The invention therefore provides a combined electron energy spectrometer and a time-of-flight secondary ion mass analyzer for surface analysis in which the electron-energy analyzer and input lens system also serve as at least a part of the drift region of the time-of-flight mass analyzer, so that separate mass and energy analyzers do not need to be provided. In the time-of-flight mode, first-order time focusing is provided. Preferably, in this mode the charged-particle focusing means is used to produce a secondary ion image at the entrance plane of the charged-particle deflection means to improve the transmission efficiency.
For ions of any given mass-to-charge ratio, the spread in their initial energies as they enter a drift region of the time-of-flight spectrometer causes a spread in arrival times at the end of any linear portion of that drift region. However, for ions of a given mass-to-charge ratio, the faster (i.e. more energetic) ions will take longer paths through the charged-particle deflection means, so that the slowest ions will have shorter transit times through the charged particle deflection means than the faster ones. The apparatus is constructed so that the positional spread caused by different initial ion energies in the linear portion of the drift regions is compensated by the opposite effect in the charged-particle deflection means, thereby increasing the mass resolution in the secondary ion mode. According to the invention, this time focusing can be obtained in several ways:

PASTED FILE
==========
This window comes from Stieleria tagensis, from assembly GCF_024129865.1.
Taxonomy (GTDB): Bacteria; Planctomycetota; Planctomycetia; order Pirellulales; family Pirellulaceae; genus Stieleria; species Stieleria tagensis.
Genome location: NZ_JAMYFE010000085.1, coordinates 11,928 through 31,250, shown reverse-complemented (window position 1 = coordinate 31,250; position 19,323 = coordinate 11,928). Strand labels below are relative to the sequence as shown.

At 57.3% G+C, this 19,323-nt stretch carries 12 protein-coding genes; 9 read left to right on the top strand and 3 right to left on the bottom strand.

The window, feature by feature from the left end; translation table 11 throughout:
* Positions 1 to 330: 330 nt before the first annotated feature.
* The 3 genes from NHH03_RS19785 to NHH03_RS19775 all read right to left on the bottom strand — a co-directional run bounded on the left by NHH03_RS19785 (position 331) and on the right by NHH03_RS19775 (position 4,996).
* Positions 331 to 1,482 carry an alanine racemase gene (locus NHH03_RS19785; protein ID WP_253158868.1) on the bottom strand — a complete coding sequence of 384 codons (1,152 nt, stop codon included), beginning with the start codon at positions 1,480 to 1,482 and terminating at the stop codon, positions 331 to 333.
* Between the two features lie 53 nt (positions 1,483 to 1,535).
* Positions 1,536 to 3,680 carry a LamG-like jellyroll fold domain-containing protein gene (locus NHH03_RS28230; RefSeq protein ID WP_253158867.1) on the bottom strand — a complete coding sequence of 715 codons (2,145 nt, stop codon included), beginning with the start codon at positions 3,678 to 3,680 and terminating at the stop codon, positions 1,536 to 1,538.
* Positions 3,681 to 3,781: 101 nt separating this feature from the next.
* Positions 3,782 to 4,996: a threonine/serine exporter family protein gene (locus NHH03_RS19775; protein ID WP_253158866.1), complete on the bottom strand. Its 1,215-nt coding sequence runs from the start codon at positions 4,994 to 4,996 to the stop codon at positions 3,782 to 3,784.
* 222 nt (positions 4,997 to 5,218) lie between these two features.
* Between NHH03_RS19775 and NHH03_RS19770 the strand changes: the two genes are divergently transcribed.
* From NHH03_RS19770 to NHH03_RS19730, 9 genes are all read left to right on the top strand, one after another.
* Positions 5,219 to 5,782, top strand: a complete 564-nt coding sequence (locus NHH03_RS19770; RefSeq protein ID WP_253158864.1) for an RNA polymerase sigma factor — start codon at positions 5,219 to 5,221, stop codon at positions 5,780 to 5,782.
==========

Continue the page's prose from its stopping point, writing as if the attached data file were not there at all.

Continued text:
Firstly, the relative lengths of the curved portion of the drift region (charged-particle deflection means) and the linear portion can be selected to obtain time focusing. Because the linear drift region is in practice largely comprised of the distance between the specimen and the entrance of the charged-particle deflection means, and typically comprises the charged-particle focusing means, this distance is fixed by the requirements of the electron energy spectrometer. Similarly, the dimensions of the charged-particle deflection means are determined by the need for it to serve as a high-performance electron-energy analyzer. Consequently the invention may provide time-focusing by providing a portion of the linear-drift region between the exit of the charged-particle deflection means and the charged-particle detection means, thereby providing a longer linear drift region. (In practice it is found that when the dimensions of the instrument are optimised for use as an electron spectrometer, the linear drift region is typically too short). Alternatively, it is within the scope of the invention to arrange the physical length of the charged-particle focusing means to be that required for time focusing to be obtained in the secondary ion mass spectrometer mode, and to arrange the electrostatic lens systems within it to provide proper operation in the electron-energy spectrometer mode. Unfortunately this tends to result in a physically large instrument. Secondly, and most preferably, time focusing may be achieved by provision of means to cause the ions to travel with different energies through the charged-particle deflection means and at least a pad of the linear drift means. In this way the transit times through the linear and curved portions of the drift path can be adjusted relative to one another so that time-focusing can be obtained without changing the dimensions of the apparatus. Consequently, in apparatus according to the invention time-focusing secondary ion mass spectroscopy can be achieved without any compromise to the use of the apparatus as an electron-energy spectrometer.